Pyrethroids are very toxic to cats, but not to dogs. Poisoning in cats can result in seizures, fever, ataxia and even death. Poisoning can occur if pyrethroid containing flea treatment products, which are intended for dogs, are used on cats. The livers of cats detoxify pyrethroids via glucuronidation more poorly than dogs, which is the cause of this difference.[14] Aside from cats, pyrethroids are typically not toxic to mammals or birds.[15] They are often toxic to fish, reptiles and amphibians.[16]

Resistance[edit]

Although bedbugs were almost eradicated in North America through the use of DDT and organophosphates, populations of bedbugs resistant to both have developed. The use of DDT for this purpose was banned, and its reintroduction would not offer a solution to the problem of bedbugs, due to resistance.[17] Pyrethroids became more commonly used against bedbugs, but resistant populations have now developed to them as well.[18][19][20][21] Diamondback moths are also resistant to pyrethroids.[22]

History[edit]

Pyrethroids were introduced by a team of Rothamsted Research scientists in the 1960s and 1970s following the elucidation of the structures of pyrethrin I and II by Hermann Staudinger and Leopold Ružička in the 1920s.[23] The pyrethroids represented a major advancement in the chemistry that would synthesize the analog of the natural version found in pyrethrum. Its insecticidal activity has relatively low mammalian toxicity and an unusually fast biodegradation. Their development coincided with the identification of problems with DDT use. Their work consisted firstly of identifying the most active components of pyrethrum, extracted from East African chrysanthemum flowers and long known to have insecticidal properties. Pyrethrum rapidly knocks down flying insects but has negligible persistence — which is good for the environment but gives poor efficacy when applied in the field. Pyrethroids are essentially chemically stabilized forms of natural pyrethrum and belong to IRAC MoA group 3 (they interfere with sodium transport in insect nerve cells).[24]

The first-generation pyrethroids, developed in the 1960s, include bioallethrin, tetramethrin, resmethrin, and bioresmethrin. They are more active than the natural pyrethrum but are unstable in sunlight. With the 91/414/EEC review,[25] many 1st-generation compounds have not been included on Annex 1, probably because the market is not big enough to warrant the costs of re-registration (rather than any special concerns about safety).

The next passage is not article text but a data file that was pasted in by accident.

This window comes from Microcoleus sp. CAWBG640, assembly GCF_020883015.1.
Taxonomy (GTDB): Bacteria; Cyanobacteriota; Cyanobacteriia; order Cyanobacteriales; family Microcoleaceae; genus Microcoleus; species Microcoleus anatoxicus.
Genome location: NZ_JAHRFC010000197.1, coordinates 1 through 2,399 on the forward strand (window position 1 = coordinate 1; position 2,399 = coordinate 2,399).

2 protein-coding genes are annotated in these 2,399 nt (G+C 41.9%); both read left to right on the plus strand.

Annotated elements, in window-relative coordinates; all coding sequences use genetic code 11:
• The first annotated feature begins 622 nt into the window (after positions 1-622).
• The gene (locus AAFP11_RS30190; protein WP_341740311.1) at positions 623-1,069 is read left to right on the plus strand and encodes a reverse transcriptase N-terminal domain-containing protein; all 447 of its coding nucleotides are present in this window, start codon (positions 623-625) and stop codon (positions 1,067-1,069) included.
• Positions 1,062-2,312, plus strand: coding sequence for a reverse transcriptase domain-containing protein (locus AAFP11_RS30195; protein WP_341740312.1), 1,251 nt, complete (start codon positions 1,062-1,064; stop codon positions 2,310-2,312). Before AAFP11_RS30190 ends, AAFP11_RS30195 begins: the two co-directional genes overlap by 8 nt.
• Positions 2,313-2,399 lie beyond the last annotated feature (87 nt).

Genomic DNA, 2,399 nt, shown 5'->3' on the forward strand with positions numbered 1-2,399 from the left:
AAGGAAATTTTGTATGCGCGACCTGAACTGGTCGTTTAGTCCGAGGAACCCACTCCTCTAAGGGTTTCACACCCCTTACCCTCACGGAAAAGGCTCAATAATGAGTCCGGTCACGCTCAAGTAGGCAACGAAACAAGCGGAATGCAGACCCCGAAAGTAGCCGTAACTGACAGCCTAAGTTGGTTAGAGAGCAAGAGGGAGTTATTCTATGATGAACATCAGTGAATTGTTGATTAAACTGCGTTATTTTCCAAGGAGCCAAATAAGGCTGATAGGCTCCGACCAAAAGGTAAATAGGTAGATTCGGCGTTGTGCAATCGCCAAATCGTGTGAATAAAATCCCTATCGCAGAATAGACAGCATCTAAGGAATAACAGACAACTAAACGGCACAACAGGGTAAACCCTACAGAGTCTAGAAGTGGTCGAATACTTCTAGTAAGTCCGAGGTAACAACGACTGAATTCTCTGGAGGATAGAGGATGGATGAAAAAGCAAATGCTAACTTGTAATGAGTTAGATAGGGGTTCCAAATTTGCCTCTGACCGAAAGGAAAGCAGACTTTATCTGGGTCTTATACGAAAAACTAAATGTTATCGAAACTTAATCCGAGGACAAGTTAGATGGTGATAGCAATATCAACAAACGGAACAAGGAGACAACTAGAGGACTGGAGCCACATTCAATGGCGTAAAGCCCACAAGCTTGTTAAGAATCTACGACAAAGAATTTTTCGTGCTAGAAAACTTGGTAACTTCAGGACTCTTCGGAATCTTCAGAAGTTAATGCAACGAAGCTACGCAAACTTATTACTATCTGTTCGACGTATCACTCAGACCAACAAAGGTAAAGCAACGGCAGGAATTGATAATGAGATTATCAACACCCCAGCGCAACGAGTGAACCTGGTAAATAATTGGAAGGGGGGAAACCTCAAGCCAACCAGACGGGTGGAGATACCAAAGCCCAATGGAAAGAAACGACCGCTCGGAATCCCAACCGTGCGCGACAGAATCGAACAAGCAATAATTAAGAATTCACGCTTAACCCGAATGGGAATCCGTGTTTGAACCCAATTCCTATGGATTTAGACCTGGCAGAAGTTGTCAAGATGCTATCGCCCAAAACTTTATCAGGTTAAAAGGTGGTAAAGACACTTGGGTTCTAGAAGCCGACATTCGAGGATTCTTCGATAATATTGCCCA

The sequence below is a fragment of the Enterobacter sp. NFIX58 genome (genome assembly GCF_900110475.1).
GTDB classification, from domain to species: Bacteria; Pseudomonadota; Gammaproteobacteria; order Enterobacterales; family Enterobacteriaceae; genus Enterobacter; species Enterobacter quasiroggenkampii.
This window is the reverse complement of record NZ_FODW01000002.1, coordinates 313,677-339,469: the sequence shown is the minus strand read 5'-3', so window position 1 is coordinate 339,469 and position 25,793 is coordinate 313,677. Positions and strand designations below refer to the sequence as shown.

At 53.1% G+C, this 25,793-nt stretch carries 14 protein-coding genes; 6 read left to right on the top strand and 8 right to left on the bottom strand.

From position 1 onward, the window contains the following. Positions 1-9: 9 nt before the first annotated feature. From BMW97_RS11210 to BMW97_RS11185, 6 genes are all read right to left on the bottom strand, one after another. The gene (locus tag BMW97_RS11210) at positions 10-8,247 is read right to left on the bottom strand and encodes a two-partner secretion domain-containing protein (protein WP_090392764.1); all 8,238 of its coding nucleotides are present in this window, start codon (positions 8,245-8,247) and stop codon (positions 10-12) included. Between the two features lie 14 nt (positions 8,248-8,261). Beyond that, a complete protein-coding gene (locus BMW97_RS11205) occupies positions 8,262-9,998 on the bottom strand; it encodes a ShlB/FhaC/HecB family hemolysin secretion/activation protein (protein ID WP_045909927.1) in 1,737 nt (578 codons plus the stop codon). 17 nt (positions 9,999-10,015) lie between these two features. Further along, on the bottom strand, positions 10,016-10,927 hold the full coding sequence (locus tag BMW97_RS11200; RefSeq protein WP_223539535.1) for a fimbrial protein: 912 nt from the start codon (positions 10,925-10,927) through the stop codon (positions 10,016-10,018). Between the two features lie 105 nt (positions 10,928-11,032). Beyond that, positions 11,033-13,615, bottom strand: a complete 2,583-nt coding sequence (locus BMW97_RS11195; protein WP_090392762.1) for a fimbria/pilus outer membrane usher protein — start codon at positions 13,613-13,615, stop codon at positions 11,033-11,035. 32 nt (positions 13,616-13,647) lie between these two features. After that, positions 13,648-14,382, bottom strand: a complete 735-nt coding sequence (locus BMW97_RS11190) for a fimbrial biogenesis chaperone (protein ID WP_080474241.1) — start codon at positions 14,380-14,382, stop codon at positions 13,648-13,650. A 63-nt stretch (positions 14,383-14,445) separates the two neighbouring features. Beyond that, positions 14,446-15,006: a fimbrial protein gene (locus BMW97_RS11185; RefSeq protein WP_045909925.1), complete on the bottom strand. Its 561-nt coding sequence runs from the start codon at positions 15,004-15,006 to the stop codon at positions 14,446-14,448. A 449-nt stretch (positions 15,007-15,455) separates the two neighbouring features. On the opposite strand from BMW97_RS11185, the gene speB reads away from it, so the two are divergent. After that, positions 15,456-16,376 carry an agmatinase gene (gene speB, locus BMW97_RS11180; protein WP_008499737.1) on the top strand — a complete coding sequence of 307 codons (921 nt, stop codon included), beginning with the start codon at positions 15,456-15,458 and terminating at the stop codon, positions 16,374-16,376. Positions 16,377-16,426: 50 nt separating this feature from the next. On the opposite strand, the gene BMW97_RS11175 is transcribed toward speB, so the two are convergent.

By 1974, the Rothamsted team had discovered a second generation of more persistent compounds notably: permethrin, cypermethrin and deltamethrin. They are substantially more resistant to degradation by light and air, thus making them suitable for use in agriculture, but they have significantly higher mammalian toxicities. Over the subsequent decades these derivatives were followed with other proprietary compounds such as fenvalerate, lambda-cyhalothrin and beta-cyfluthrin. Most patents have now expired, making these compounds cheap and therefore popular (although permethrin and fenvalerate have not been re-registered under the 91/414/EEC process).

References[edit]

  1. ^ a b Metcalf, Robert L (2000). Ullmann's Encyclopedia of Industrial Chemistry. Weinheim: Wiley-VCH. doi:10.1002/14356007.a14_263.
  2. ^ a b Zaveri, Mihir (February 4, 2010). "Study Links Pesticides to River Contamination". The Daily Californian. The Daily Californian. Retrieved 9 June 2012.
  3. ^ a b Thatheyus, A.J; Gnana Selvam, A.Deborah (2013). "Synthetic Pyrethroids: Toxicity and Biodegradation". Applied Ecology and Environmental Sciences. 1 (3): 33–6. doi:10.12691/aees-1-3-2.
  4. ^ a b Pyrethroids fact sheet from the Illinois Department of Public Health.
  5. ^ Soderlund, David M; Clark, John M; Sheets, Larry P; Mullin, Linda S; Piccirillo, Vincent J; Sargent, Dana; Stevens, James T; Weiner, Myra L (2002). "Mechanisms of pyrethroid neurotoxicity: Implications for cumulative risk assessment". Toxicology. 171 (1): 3–59. doi:10.1016/s0300-483x(01)00569-8. PMID 11812616.